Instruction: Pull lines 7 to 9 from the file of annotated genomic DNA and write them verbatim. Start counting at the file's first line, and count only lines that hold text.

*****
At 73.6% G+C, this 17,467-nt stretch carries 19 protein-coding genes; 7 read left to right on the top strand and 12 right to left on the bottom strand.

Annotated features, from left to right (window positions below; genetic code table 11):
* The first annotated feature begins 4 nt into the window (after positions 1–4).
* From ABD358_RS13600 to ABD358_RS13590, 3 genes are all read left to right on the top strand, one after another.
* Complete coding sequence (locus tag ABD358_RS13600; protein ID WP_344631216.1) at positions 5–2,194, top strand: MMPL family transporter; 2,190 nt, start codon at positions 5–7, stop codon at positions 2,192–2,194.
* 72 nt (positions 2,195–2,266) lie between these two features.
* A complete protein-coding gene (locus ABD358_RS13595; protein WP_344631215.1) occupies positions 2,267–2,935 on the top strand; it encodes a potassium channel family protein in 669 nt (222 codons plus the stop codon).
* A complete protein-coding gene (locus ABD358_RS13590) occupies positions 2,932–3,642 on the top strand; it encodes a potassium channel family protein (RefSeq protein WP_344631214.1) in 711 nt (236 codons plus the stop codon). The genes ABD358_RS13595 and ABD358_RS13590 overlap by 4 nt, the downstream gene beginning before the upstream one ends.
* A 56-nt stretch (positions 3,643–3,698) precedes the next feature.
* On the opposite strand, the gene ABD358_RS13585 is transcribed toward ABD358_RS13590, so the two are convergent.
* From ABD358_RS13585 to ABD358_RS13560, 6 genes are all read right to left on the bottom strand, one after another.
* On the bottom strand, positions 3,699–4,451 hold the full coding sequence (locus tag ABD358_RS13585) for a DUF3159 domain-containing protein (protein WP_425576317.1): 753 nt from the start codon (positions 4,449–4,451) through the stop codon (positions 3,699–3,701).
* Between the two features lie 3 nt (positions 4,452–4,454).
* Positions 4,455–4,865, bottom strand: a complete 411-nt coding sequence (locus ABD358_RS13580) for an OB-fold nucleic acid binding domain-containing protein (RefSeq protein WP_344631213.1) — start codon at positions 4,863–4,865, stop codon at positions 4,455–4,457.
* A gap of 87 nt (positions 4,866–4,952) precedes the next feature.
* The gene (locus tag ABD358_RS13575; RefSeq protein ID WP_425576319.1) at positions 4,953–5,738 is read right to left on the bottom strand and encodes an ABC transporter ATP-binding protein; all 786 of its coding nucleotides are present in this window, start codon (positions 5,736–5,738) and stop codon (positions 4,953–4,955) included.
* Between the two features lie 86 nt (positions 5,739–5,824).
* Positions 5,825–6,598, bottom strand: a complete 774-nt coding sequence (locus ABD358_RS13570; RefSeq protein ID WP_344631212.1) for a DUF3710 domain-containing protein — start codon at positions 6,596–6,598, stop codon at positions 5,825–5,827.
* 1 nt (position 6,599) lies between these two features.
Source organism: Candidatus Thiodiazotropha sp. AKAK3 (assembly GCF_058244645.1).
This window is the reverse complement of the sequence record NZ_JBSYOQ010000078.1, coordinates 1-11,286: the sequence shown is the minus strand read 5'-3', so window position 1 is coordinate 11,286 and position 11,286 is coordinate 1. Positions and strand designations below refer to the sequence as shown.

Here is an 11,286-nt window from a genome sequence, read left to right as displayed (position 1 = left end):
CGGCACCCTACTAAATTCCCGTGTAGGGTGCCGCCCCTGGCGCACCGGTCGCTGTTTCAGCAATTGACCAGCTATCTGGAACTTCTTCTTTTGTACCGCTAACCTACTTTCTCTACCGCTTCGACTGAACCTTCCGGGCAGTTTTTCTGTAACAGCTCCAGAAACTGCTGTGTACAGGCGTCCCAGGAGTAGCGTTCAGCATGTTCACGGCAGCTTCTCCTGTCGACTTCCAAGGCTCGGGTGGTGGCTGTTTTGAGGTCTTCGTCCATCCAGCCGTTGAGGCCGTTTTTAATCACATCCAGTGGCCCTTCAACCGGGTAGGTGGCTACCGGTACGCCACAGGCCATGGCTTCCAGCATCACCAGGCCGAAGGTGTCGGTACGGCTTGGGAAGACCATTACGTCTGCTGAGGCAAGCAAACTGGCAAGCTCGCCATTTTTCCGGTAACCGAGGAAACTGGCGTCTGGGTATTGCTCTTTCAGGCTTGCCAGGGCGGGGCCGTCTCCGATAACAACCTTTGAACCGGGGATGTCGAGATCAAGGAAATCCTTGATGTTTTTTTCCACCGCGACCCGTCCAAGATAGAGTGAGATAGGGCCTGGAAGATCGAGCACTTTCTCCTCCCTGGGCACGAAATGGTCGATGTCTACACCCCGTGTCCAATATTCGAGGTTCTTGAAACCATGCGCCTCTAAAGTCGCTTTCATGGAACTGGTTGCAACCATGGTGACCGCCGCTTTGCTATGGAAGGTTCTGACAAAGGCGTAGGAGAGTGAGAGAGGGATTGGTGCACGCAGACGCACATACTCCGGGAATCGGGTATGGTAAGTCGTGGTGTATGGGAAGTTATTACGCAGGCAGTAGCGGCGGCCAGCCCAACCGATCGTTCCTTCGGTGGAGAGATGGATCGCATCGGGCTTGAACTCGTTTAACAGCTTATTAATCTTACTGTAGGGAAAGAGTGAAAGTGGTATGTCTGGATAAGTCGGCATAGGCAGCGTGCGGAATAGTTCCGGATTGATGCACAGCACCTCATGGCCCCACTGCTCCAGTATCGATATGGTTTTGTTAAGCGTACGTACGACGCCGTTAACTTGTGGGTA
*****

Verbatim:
* A complete protein-coding gene (locus ABD358_RS13595; protein WP_344631215.1) occupies positions 2,267–2,935 on the top strand; it encodes a potassium channel family protein in 669 nt (222 codons plus the stop codon).
* A complete protein-coding gene (locus ABD358_RS13590) occupies positions 2,932–3,642 on the top strand; it encodes a potassium channel family protein (RefSeq protein WP_344631214.1) in 711 nt (236 codons plus the stop codon). The genes ABD358_RS13595 and ABD358_RS13590 overlap by 4 nt, the downstream gene beginning before the upstream one ends.
* A 56-nt stretch (positions 3,643–3,698) precedes the next feature.